The developer had already been accused a few months ago of destroying essential evidence for the judicial process.
Activision-Blizzard returns to the center of the legal gaze, and this return could cost you an even worse picture for government agencies. And it is that the California Department of Housing and Fair Employment (DFEH), which had already suspected the level of collaboration of the developer, has carried out a motion with which it officially intervenes in the judicial process to avoid destruction of evidence.
Activision-Blizzard could have an agreement with the EEOC that allows it to destroy evidenceA) Yes Kotaku picked it up upon publication of the motion already discussed, insisting that Activision-Blizzard could be removing evidence fundamental to the trial and, therefore, interfering in the investigation. In this sense, the DFEH considers that the developer could have an agreement with the U.S. Equal Employment Opportunity Commission (EEOC) including a clause allowing Activision-Blizzard to remove any allegation of sexual harassment from its employees’ files, so would have the opportunity to destroy evidence against him.
The DFEH considers that Activision-Blizzard and the EEOC did not provide complete information of the judicial processAn accusation that is observed in the aforementioned agreement between Activision-Blizzard and the EEOC, since it is specified that the study can alter your employee records, “except to the extent that Defendants [Activision-Blizzard] must keep records of the allegations or the participation of any Eligible Claimant in this position to make this Decree effective. “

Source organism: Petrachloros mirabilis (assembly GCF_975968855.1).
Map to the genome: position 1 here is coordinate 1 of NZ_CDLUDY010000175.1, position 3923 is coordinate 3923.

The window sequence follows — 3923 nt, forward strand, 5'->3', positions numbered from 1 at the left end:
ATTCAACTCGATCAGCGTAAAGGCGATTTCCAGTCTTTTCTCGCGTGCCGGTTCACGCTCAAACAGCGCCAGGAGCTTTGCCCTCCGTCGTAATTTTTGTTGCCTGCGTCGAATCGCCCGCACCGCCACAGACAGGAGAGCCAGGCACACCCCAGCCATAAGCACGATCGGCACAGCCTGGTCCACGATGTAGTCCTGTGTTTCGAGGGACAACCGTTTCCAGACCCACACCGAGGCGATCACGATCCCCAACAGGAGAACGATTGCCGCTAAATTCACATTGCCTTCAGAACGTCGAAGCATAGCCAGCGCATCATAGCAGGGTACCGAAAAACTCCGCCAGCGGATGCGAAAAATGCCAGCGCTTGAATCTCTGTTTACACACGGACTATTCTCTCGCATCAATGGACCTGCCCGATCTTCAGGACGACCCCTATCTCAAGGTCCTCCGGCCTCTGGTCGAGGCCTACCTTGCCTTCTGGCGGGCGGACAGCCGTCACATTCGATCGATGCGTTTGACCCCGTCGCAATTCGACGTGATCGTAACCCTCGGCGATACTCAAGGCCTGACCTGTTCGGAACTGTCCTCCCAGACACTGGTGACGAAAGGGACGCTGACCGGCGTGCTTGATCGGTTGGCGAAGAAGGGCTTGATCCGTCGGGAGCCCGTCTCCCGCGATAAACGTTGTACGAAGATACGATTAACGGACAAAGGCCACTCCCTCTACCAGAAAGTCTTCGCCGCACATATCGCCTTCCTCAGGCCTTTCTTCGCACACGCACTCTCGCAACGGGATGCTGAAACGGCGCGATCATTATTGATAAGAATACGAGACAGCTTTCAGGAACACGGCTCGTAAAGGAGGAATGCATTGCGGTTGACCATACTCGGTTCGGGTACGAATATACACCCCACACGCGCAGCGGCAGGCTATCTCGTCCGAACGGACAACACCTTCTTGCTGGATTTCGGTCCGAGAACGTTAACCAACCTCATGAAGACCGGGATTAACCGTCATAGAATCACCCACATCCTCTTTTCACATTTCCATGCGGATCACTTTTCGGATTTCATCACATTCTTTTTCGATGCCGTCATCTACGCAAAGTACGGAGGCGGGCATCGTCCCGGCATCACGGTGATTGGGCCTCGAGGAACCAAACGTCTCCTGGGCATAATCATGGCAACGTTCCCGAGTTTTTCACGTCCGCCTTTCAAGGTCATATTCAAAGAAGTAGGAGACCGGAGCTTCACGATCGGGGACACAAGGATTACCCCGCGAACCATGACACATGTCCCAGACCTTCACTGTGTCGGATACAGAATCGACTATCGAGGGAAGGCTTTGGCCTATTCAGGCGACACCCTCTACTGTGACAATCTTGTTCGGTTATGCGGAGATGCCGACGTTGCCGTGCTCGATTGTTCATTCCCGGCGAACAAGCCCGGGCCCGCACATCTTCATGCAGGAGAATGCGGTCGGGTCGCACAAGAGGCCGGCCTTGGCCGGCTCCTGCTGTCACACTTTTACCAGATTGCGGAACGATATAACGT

On the other hand, the DFEH has also decided to intervene in a clause that allowed Activision-Blizzard to reinvest the funds of the undistributed agreement in their own shows. A set of aspects that, according to the DFEH, are perceived as that “the EEOC and the Defendants they also did not provide complete information in the proposed consent decree now filed with the court. “
Of course, this is another Activision-Blizzard attempt to avoid the consequences of the complaints of harassment, something that has led to a sanction of 18 million dollars and the possibility that the directors of the company do not receive their annual bonuses. For its part, Blizzard go ahead with your projects, which has led to the choice of a new director for Diablo IV after Luis Barriga was fired and cut hurtful dialogue in World of Warcraft.
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